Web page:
Humbled and Matured, Sampson Returns to Tigers


by - Correspondent -
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Sampson's interception against Georgia Tech last year sealed the game for the Tigers.

Listen to an interview with Sampson and Bowden on SportsTalk with Dan Scott on Wednesday on WCCP-Fm, 104.9.


CLEMSON - Eric Sampson sat on a small orange box in Clemson's volleyball arena Tuesday evening, wearing a grin as wide as the floor outline as he met the media following the Tigers' first football practice.


Sampson, as expected, officially was reinstated to the Clemson program by head coach Tommy Bowden prior to Tuesday's workout. And wearing a relieved look normally reserved for a man who had escaped the gallows, the junior linebacker knew exactly where he was heading once the interview session was complete.


"I'm about to go see coach Bowden right now," he said, "and thank him for letting me back on the football field."


It has been a long seven months for Sampson, who was "permanently dismissed" from the football program following what he termed a series of "silly mistakes" that dated back to at least last Halloween.


He was dismissed from the team in December, and four days later was arrested for simple possession of marijuana. Yet rather than transfer to another school, Sampson enrolled in Clemson for the spring semester and took his chances on earning a shot at redemption.


Tuesday, Bowden said the possibility of Sampson coming back came "about two weeks" after he was dismissed from the team. Apparently a closer look into the circumstances surrounding Sampson's dismissal showed that at least one of the supposed major infractions might not have been as bad as originally thought.


"That incident, and an accumulation of academic deficiencies, led to his being dismissed in the first place," Bowden said. "Once I learned more about the other situation, that caused me to reconsider."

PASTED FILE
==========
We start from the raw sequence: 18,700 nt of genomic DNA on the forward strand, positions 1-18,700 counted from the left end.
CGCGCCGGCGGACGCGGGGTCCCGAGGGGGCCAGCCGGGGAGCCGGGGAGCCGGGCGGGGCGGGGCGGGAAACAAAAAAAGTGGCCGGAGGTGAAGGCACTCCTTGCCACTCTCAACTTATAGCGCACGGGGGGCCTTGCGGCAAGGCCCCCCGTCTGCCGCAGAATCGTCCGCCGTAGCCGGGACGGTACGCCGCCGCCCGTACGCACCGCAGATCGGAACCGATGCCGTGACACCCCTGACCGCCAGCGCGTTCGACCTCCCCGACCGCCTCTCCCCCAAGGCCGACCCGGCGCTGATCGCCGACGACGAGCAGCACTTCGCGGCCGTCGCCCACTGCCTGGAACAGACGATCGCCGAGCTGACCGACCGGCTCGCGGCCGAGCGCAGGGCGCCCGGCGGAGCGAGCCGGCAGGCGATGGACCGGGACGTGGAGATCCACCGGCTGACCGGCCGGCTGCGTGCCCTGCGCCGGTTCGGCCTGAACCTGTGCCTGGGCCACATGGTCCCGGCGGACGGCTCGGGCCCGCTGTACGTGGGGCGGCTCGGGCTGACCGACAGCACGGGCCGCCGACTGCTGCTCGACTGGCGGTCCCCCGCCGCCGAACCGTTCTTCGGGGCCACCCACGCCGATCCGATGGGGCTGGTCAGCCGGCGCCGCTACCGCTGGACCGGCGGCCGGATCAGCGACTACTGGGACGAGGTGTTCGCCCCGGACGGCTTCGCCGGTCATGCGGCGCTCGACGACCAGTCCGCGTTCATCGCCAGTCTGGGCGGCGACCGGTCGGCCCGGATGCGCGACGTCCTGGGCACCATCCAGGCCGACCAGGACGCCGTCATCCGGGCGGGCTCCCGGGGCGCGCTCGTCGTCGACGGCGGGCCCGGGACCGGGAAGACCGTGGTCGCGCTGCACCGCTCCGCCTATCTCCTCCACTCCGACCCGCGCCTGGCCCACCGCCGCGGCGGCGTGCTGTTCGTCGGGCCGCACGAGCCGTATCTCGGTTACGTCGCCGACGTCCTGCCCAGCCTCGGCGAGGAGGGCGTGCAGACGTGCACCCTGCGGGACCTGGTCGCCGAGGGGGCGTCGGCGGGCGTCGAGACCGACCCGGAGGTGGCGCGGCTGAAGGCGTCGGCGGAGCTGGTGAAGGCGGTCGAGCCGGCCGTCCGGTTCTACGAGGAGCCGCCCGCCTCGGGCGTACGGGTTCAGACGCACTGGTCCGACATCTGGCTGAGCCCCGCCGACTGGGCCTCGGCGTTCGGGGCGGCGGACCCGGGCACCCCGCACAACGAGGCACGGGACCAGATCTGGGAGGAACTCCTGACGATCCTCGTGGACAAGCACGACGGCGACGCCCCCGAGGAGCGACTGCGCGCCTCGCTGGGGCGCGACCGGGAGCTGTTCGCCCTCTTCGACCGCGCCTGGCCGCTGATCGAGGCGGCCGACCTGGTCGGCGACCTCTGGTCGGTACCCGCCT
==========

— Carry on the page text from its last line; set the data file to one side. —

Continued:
Sampson also apparently was involved in a fight on or around Halloween of last year, which apparently figured into the initial decision.


Pushed on his exact infractions Sampson declined to comment, though he did talk briefly about his arrest. He said he was returning from a Greenville club when he was arrested, charged with simple possession, and ended up paying a fine of "$440."


Despite his hesitancy to further discuss the infractions, Sampson was more than willing to accept the blame for his problems.


"I feel like a grown man that lost his family. It hurt," he said, constantly wiping sweat from his face with a dry towel. "I had to think about the things I wanted to do with my life, and the mistakes that I made, and learn from my mistakes. I had to be a man and 'fess up to my mistakes and go on.


"It was terrible, childish mistakes that a 20-year old shouldn't be making."


Once given a small light at the end of his self-made tunnel, Sampson made the most of the opportunity.


With only sporadic help from Vickery Hall available to him, Sampson enrolled in and passed the first semester of summer school. Second semester finals are today, and he expects to clear that hurdle with little problem.


"I hit the books real hard," he said. "Over the summer (Bowden) put it all on me. I didn't have no class checks or nothing. He put all the responsibility on me, and I had to show him - without people checking on my classes and everything - that I could do the things on my own as a grown man.


"Coach Bowden is a reasonable man. He knows I ain't perfect. I missed a couple of study halls, but I made them up. It was all on me."


He also worked out alone, trying to stay in shape in the event he was granted a second chance.


As for his teammates, Sampson said they've all been supportive of his efforts to work his way back into their good graces. In fact, over the past month as least two teammates have been quoted as saying Sampson already was back with the team.


When it became official Tuesday, Sampson said the message was simple.


"They know I made a mistake," he said. "Now they said I need to work hard and get back with the ones (first team)."


Asked where he worked on the depth chart Tuesday, Sampson laughed.


"Four, five six. Somewhere in there," he said. "Way down the line."


And finally, the lesson he learned through all this?


"Nobody on the team supersedes the team," Sampson said. "Coach says it every day. He's talking, and some people may not be listening, but he means it."


Dan Scott covers Clemson University for the Florence Morning News. He also hosts SportsTalk from 9 a.m.-Noon, Monday-Friday, on WCCP-Fm, 104.9. Click here for Dan Scott's SportsTalk discussion board.

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